false statement were properly emphasized.”: R. v. Khelawon, 2006 SCC 57;  
Gutierrez Estate v. Gutierrez, 2015 BCSC 185 at para. 34; and Peterson v.  
Welwood, 2018 BCSC 1379  
[148] The weight to be applied to any factor in this threshold assessment is  
dependent upon the circumstances of a case. I also note that the question of  
whether the statements were ever made is a question of ultimate reliability and does  
not arise at the threshold stage.  
Govorcin Fisheries Ltd. v. Medanic Fisheries Ltd. et al.  
Page 42  
[149] In this case, I find the absence of independent corroborative evidence to be  
significant. I also note the absence of any solemnity on any of the said occasions  
and the non-specific broad period of time that Denis Medanic says the conversations  
he had with Bogomil occurred. The key conversation was said to have been in late  
1990’s or early 2000’s and the nature of the discussions appear to have been casual  
with few specifics. I have concerns regarding the accuracy of the statement and the  
recall of Denis Medanic regarding the statement.  
[150] The defendants submit that the statements are corroborated in terms of the  
compensation Denis Medanic received from MFL for management as evidenced in  
the Promissory Note and associated documents; and the assertion that there was to  
be ongoing annual payments of $105,128.52 from MFL. Some paid directly to  
Mr. Medanic or his company and the balance from quota lease payments.  
[151] I do not accept this as independent corroborating evidence.  
[152] The key here is a stringent standard for the use of corroborative evidence. In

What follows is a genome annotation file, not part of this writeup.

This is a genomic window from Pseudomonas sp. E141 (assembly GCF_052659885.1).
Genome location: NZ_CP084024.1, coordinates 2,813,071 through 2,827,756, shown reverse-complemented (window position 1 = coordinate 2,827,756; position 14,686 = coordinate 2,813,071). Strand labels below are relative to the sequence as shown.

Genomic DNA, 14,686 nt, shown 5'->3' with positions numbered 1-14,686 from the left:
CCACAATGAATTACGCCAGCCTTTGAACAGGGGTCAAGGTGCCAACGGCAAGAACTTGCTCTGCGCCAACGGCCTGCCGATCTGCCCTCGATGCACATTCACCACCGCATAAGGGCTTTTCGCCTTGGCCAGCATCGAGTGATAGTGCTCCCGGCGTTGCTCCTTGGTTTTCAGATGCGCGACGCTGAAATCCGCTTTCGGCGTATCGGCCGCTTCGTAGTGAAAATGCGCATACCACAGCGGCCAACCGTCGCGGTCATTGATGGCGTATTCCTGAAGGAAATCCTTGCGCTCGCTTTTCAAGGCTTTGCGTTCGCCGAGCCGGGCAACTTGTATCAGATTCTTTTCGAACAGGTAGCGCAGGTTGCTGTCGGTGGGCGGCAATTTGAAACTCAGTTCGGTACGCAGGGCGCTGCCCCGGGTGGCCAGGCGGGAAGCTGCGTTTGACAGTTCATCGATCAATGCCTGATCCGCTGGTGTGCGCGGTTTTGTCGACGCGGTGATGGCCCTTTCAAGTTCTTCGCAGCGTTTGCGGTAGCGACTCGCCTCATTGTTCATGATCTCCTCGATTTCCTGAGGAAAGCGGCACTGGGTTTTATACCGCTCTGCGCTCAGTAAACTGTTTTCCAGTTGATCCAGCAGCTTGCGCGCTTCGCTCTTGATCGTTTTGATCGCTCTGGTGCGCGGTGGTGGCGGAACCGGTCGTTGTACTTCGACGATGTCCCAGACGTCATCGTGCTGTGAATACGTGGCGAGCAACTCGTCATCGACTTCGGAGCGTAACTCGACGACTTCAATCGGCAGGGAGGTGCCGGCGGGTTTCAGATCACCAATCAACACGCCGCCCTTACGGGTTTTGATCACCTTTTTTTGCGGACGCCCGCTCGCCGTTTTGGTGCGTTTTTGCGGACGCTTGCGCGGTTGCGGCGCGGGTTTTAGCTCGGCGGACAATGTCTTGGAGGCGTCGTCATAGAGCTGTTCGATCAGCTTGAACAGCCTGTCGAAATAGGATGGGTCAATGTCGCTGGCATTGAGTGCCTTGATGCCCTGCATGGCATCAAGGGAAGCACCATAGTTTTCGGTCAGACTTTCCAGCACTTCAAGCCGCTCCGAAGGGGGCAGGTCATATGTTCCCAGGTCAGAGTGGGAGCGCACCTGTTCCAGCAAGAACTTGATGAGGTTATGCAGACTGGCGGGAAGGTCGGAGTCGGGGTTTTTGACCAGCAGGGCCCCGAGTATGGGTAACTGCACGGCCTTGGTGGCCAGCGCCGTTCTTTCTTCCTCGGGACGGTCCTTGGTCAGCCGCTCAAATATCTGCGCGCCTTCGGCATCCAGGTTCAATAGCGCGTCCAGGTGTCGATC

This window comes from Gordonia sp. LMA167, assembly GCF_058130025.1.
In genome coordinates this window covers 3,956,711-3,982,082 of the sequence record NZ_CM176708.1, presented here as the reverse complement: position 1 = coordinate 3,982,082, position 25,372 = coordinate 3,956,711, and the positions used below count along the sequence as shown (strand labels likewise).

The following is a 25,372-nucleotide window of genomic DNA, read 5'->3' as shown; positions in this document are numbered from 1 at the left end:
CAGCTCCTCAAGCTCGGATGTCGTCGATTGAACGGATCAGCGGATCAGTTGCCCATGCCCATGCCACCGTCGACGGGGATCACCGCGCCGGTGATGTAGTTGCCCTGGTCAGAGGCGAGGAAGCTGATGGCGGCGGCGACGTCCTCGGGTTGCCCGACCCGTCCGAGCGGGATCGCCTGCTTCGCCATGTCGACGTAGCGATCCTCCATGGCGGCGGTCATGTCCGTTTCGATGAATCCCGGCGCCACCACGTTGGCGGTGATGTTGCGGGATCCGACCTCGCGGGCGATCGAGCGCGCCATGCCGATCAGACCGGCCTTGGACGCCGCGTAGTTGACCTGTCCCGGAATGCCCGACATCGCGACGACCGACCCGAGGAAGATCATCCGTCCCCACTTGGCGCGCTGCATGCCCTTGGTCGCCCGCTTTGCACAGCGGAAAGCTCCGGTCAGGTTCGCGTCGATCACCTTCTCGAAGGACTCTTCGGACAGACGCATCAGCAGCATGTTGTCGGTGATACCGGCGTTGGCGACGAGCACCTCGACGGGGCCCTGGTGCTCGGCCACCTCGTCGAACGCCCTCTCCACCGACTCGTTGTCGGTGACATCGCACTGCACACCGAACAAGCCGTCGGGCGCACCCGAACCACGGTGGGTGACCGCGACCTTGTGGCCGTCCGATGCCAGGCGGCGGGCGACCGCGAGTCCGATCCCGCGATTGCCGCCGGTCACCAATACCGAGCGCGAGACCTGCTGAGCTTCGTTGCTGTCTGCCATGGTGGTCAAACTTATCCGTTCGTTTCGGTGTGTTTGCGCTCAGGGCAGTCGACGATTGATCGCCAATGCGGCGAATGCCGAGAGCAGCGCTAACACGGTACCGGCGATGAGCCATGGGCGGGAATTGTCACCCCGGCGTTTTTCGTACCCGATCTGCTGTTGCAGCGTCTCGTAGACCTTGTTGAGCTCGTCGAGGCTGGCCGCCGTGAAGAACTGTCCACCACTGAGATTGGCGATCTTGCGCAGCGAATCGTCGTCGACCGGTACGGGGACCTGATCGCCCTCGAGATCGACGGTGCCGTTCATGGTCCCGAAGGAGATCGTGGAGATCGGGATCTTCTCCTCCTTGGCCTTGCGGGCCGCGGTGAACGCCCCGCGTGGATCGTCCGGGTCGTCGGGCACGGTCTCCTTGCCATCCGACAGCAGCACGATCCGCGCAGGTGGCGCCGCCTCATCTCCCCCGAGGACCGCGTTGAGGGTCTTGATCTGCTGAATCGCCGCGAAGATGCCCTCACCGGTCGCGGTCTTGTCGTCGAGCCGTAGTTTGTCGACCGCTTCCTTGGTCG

Bradshawthe court stated:  
[47]  
…at the threshold reliability stage, corroborative evidence must work  
in conjunction with the circumstances to overcome the specific hearsay  
dangers raised by the tendered statement. When assessing the admissibility  
of hearsay evidence, “the scope of the inquiry must be tailored to the  
particular dangers presented by the evidence and limited to determining the  
evidentiary question of admissibility” (Khelawon, at para. 4). Thus, to  
overcome the hearsay dangers and establish substantive reliability,  
corroborative evidence must show that the material aspects of the statement  
are unlikely to change under cross-examination (Khelawon, at para. 107;  
Smith, at p. 937). Corroborative evidence does so if its combined effect,  
when considered in the circumstances of the case, shows that the only likely  
explanation for the hearsay statement is the declarant’s truthfulness about, or  
the accuracy of, the material aspects of the statement (see U. (F.J.), at  
para. 40). Otherwise, alternative explanations for the statement that could  
have been elicited or probed through cross-examination, and the hearsay  
dangers persist.  
[48]  
In assessing substantive reliability, the trial judge must therefore  
identify alternative, even speculative, explanations for the hearsay statement  
(Smith, at pp. 93637). Corroborative evidence is of assistance in  
establishing substantive reliability if it shows that these alternative  
explanations are unavailable, if it “eliminate[s] the hypotheses that cause  
suspicion” (S. Akhtar, “Hearsay: The Denial of Confirmation” (2005), 26 C.R.  
(6th) 46, at p. 56 (emphasis deleted)). In contrast, corroborative evidence  
Govorcin Fisheries Ltd. v. Medanic Fisheries Ltd. et al.  
Page 43  
that is “equally consistent” with the truthfulness and accuracy of the  
statement as well as another hypothesis is of no assistance (R. v. R. (D.),  
1996 207 (SCC), [1996] 2 S.C.R. 291, at paras. 3435). Adding  
evidence that is supportive of the truth of the statement, but that is also  
consistent with alternative explanations, does not add to the statement’s  
inherent trustworthiness. [At paras. 478; emphasis by underlining added.]  
[153] The defendants, simply make the assertion that the existence of the  
Promissory Note and associated documents and an oral agreement from MFL is  
enough to corroborate that there was an agreement made with Bogomil Govorcin.  
That is not the only explanation. It could easily be seen that the Promissory Note